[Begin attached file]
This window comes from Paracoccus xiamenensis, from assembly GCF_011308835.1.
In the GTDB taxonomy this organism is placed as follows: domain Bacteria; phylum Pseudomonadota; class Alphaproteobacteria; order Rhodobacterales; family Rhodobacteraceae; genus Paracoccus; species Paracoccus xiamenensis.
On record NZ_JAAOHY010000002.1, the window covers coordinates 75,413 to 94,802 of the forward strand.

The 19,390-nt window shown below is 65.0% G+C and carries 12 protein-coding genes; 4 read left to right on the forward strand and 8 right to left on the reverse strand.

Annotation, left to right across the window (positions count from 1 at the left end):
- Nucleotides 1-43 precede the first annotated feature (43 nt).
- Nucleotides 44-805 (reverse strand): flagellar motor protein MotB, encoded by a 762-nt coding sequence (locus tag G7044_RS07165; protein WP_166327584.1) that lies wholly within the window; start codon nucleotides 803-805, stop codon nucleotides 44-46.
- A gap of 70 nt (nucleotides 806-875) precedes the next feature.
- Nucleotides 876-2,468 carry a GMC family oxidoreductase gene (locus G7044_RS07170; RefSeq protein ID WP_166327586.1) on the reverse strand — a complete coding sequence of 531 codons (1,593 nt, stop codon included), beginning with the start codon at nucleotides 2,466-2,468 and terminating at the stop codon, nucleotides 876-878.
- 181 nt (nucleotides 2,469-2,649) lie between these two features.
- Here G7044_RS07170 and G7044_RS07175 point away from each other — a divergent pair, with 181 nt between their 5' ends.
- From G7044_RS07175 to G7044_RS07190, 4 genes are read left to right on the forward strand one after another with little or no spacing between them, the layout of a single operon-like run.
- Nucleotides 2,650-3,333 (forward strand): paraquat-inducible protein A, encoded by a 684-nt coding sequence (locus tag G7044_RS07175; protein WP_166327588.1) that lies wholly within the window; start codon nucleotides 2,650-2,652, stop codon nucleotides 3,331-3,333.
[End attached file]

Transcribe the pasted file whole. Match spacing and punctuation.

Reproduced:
This window comes from Paracoccus xiamenensis, from assembly GCF_011308835.1.
In the GTDB taxonomy this organism is placed as follows: domain Bacteria; phylum Pseudomonadota; class Alphaproteobacteria; order Rhodobacterales; family Rhodobacteraceae; genus Paracoccus; species Paracoccus xiamenensis.
On record NZ_JAAOHY010000002.1, the window covers coordinates 75,413 to 94,802 of the forward strand.

The 19,390-nt window shown below is 65.0% G+C and carries 12 protein-coding genes; 4 read left to right on the forward strand and 8 right to left on the reverse strand.

Annotation, left to right across the window (positions count from 1 at the left end):
- Nucleotides 1-43 precede the first annotated feature (43 nt).
- Nucleotides 44-805 (reverse strand): flagellar motor protein MotB, encoded by a 762-nt coding sequence (locus tag G7044_RS07165; protein WP_166327584.1) that lies wholly within the window; start codon nucleotides 803-805, stop codon nucleotides 44-46.
- A gap of 70 nt (nucleotides 806-875) precedes the next feature.
- Nucleotides 876-2,468 carry a GMC family oxidoreductase gene (locus G7044_RS07170; RefSeq protein ID WP_166327586.1) on the reverse strand — a complete coding sequence of 531 codons (1,593 nt, stop codon included), beginning with the start codon at nucleotides 2,466-2,468 and terminating at the stop codon, nucleotides 876-878.
- 181 nt (nucleotides 2,469-2,649) lie between these two features.
- Here G7044_RS07170 and G7044_RS07175 point away from each other — a divergent pair, with 181 nt between their 5' ends.
- From G7044_RS07175 to G7044_RS07190, 4 genes are read left to right on the forward strand one after another with little or no spacing between them, the layout of a single operon-like run.
- Nucleotides 2,650-3,333 (forward strand): paraquat-inducible protein A, encoded by a 684-nt coding sequence (locus tag G7044_RS07175; protein WP_166327588.1) that lies wholly within the window; start codon nucleotides 2,650-2,652, stop codon nucleotides 3,331-3,333.